Sunday, 29 April 2012

To Recuse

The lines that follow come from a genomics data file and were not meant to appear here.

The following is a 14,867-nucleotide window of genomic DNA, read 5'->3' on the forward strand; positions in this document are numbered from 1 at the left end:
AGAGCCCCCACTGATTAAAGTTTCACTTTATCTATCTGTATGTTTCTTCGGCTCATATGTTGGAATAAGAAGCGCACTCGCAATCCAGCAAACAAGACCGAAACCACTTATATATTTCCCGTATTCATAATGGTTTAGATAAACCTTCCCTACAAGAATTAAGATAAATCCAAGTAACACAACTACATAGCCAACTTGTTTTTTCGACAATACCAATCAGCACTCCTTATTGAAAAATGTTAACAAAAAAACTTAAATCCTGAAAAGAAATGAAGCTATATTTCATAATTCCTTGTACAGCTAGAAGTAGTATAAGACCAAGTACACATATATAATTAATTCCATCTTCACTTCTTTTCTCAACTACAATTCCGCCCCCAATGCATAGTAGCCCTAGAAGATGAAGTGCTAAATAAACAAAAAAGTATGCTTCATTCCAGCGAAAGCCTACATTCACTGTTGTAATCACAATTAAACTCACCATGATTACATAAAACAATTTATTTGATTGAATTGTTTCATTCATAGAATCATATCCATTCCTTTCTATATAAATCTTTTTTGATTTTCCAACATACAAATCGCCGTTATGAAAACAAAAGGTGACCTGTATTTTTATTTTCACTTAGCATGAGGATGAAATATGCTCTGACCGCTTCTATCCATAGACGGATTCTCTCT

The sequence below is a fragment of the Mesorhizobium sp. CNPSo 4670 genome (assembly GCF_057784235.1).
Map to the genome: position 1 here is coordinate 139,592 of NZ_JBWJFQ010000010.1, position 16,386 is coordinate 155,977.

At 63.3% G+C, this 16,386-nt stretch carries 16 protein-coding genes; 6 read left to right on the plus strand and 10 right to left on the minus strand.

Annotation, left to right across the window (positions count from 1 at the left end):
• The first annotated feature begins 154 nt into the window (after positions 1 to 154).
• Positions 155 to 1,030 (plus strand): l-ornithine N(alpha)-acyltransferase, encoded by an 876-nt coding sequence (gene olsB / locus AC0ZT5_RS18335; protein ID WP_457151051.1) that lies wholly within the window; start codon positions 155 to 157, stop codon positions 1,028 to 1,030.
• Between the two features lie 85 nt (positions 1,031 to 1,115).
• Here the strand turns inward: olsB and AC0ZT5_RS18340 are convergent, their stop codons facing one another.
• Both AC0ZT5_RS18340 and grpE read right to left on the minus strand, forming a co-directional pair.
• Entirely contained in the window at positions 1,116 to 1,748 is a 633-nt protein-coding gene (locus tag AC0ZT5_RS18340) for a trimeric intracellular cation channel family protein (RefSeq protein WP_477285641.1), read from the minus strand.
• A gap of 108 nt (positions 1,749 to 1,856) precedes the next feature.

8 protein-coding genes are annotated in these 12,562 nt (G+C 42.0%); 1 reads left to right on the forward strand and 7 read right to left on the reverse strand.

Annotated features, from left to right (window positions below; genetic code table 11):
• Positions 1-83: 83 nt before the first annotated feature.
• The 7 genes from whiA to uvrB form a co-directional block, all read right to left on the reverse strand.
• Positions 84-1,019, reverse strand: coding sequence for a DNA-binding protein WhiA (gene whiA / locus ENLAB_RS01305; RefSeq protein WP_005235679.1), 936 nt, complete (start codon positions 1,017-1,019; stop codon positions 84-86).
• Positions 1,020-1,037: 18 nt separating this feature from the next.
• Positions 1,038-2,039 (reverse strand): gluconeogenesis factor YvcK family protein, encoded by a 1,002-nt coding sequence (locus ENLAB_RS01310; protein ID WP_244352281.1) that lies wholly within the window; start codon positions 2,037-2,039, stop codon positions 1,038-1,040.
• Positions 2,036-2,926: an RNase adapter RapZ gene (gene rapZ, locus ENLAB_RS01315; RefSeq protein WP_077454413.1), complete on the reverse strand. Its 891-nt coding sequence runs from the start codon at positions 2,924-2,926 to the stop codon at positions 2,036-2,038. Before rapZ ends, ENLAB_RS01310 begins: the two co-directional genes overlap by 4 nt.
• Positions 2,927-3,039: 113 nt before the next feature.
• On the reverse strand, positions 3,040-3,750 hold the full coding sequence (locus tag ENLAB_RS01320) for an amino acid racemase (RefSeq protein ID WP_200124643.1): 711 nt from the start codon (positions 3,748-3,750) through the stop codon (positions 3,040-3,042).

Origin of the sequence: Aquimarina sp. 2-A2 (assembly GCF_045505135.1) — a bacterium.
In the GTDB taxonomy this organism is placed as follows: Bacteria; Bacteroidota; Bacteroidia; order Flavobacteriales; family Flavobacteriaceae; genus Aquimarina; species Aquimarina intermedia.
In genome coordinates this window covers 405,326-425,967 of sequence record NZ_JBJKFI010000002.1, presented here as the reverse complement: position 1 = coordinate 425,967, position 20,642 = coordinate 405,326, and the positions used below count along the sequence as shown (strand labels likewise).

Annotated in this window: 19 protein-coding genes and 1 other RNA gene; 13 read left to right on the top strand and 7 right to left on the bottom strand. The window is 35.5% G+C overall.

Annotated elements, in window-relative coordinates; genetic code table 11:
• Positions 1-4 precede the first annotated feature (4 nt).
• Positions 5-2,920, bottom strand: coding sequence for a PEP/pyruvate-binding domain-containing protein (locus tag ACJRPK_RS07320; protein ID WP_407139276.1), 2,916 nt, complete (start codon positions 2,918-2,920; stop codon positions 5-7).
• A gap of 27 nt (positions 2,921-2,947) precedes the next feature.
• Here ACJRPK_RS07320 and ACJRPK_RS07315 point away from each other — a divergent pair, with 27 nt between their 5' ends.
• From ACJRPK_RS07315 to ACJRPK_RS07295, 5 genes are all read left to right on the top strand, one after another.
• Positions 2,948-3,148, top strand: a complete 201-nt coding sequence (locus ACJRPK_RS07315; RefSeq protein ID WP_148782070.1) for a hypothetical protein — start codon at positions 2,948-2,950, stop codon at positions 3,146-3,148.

A new - old - verb has suddenly hit the headlines: to recuse. This is what David Cameron claims he did with respect to the News Corporation's proposal to buy the balance of shares in - in other words to gain 100 per cent control over -  BSkyB. The dictionary definition of this useful word is to remove oneself from, usually in the context of a judicial process eg because of a conflict of interest. The noun recusant was used in England in the 16th century to describe those, usually Roman Catholics, who refused to attend Church of England services. Church attendance was compulsory in those days, like wearing head covering of the appropriate kind. Vestiges of these social mores once subject to the sanction of the law linger in 'dress codes' - should one wear a hat eg for a wedding? for a funeral? A decision about what to wear is often a matter of how you show respect for others, or for the occasion, or not as the case may be. I remember distinctly the frisson that ran round a formal reception with royalty present when a young, rich, titled (Hapsburgs, as I seem to remember), recently-married couple ran hand in hand in jeans and flip-flops round a room full of women in formal attire and men in dark suits.Their wealth, youth and exuberance, in their honeymoon' bubble'  excused them, but they were clearly violating an unwritten code, they were in flagrant breach of etiquette. Society depends on people keeping to not only the letter of the law, but the spirit. Oscar Wilde once said that Britain was the homeland of the hypocrite and our only protection of our hard-won freedoms is an independent judiciary, an elected parliament, and a free press. Here endeth the lesson. Amen

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